Senate Majority Leader Harry Reid, D-Nev., filed cloture on Sunstein’s nomination, limiting time for debate. His nomination was discussed Thursday in between tributes to the late Sen. Edward Kennedy, D-Mass.
Sen. Joseph Lieberman, I-Conn., praised Sunstein’s selection on the Senate floor before the Wednesday cloture vote. Lieberman chairs the Senate Homeland Security and Governmental Affairs Committee, which cleared Sunstein’s nomination months ago.
I’m convinced that Professor Sunstein has superior qualifications for this office and a strong commitment, if confirmed, to guide OIRA in conformity with the law and public interest above all.”
“Be prepared,” that’s the Girl Scout motto. And now, a Girl Scout can earn a new, government-approved patch when she lives up to that ideal.
Today, the Homeland Security Department and the Girl Scouts of the USA unveiled the “preparedness” patch and a corresponding program to encourage young women and their families to be prepared for emergencies like storms, pandemics or terrorist attacks.
Homeland Security Secretary Janet Napolitano, who is a former Girl Scout, said:
This new preparedness patch will increase citizen preparedness and enhance our country’s readiness for disasters.”
To earn the patch a scout must identify and prepare for emergencies, learn about emergency warning systems and complete community service.
No word on whether a box each of Thin Mints and Tagalongs would be a required addition to any emergency preparation kit, but this FedLine blogger (who was sadly not a scout) would strongly support such a move.
The congressionally chartered commission called a hearing for Sept. 14 in the wake of a Sept. 1 Project on Government Oversight letter to the department alleging employees of the private security contractor Armour Group North America engaged in lewd acts and hazed junior employees, compromising the security of U.S. diplomats at the embassy in Kabul.
The hearing will focus on “the underlying questions of what the State Department contract require[s] of contract-employee conduct, how thorough its contractor-selection process is, how contract performance is monitored, and how shortcomings are addressed,” Commission Co-chair Michael Thibault said.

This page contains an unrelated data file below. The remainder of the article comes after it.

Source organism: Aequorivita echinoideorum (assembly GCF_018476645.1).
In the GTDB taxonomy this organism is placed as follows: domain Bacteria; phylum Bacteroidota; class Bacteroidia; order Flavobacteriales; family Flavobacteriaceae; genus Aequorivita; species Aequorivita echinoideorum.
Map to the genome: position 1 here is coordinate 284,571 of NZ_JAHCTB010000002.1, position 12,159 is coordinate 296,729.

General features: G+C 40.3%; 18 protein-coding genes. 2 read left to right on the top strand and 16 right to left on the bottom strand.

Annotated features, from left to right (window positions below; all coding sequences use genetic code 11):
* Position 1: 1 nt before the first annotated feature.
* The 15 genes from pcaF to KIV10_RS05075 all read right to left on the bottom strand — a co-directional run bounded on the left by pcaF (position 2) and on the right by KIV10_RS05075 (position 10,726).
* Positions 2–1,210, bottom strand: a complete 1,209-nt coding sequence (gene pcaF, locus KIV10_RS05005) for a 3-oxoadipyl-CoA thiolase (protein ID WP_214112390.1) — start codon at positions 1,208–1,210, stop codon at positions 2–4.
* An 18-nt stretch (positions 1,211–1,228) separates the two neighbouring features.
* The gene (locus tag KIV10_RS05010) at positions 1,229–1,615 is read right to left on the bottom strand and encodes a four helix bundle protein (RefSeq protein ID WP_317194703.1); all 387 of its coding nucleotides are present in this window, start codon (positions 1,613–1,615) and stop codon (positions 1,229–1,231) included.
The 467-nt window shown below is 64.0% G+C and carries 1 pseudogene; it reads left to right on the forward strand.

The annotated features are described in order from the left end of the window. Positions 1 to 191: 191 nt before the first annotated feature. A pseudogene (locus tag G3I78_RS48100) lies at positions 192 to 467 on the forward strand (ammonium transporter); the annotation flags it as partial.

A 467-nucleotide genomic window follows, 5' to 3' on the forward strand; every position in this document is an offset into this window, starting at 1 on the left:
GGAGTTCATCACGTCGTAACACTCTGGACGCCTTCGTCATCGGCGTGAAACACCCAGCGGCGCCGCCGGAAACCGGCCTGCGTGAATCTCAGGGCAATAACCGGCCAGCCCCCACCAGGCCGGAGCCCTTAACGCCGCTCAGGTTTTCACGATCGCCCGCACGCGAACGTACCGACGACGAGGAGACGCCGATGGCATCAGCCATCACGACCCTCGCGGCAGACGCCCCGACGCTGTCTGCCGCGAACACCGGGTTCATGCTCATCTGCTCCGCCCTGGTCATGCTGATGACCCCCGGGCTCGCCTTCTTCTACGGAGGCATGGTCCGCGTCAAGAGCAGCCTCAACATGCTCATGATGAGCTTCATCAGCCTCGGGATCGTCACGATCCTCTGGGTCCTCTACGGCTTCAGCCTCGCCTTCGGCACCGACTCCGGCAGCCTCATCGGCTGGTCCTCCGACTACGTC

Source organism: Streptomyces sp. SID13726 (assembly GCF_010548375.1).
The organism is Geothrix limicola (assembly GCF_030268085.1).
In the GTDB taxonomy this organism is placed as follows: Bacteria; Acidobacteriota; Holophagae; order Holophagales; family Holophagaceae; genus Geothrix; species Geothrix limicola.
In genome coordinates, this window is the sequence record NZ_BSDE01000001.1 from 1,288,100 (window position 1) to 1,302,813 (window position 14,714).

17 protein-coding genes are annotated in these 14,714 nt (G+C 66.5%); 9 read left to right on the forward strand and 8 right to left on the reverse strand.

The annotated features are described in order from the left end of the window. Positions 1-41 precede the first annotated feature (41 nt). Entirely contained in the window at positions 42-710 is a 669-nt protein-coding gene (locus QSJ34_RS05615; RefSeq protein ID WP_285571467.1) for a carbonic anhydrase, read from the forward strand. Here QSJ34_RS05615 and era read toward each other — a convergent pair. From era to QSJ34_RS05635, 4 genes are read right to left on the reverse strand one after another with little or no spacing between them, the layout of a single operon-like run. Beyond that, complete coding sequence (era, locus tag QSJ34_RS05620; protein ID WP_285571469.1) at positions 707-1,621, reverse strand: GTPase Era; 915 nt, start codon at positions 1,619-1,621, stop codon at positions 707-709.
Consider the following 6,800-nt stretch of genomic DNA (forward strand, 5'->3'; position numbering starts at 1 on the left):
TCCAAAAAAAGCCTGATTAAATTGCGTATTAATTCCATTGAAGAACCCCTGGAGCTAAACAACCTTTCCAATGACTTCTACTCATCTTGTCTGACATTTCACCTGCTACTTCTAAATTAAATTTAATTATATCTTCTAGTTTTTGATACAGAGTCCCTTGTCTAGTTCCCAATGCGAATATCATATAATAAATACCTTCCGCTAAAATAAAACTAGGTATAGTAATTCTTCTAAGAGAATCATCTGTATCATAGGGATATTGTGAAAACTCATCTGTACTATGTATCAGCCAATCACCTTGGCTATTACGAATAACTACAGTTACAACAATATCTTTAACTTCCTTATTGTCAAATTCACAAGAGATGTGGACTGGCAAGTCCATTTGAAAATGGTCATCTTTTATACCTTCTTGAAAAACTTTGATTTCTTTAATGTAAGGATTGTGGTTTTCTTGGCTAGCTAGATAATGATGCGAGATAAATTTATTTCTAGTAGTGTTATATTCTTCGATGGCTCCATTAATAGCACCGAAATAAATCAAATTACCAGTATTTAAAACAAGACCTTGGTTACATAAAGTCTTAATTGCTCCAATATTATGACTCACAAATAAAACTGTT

Co-Chair Christopher Shays said federal departments need to ensure “contractors are doing thorough vetting, ensuring training and compliance with codes of conduct, and enforcing contract terms that represent the high ideals of America.”
Leadership changes are on the way at the U.S. Patent and Trademark Office.
Commissioner for Patents John Doll will retire on Oct. 2 after 35 years at the agency, the Commerce Department announced Thursday in a news release. He will be replaced by long-time patent employee Robert Stoll, who has been nominated by David Kappos, undersecretary of Commerce for intellectual property and director of the Patent and Trademark Office.
Kappos also named Margaret Focarino as deputy commissioner for patents.
The commissioner for patents is appointed by the Commerce secretary for a five-year term after being nominated by the undersecretary of commerce. Commerce Secretary Gary Locke said he supports Stoll’s selection and hopes it will bring more efficiency to the patent office.
I have directed the USPTO to pursue an aggressive agenda to significantly reduce the time it takes to process patent applications. The length of time it takes causes uncertainty for inventors and entrepreneurs, stifles innovation and impedes our economic recovery. Bob’s deep knowledge of the Patent Office will make him an important addition to the senior management team as they reform the system and help us regain America’s competitiveness.”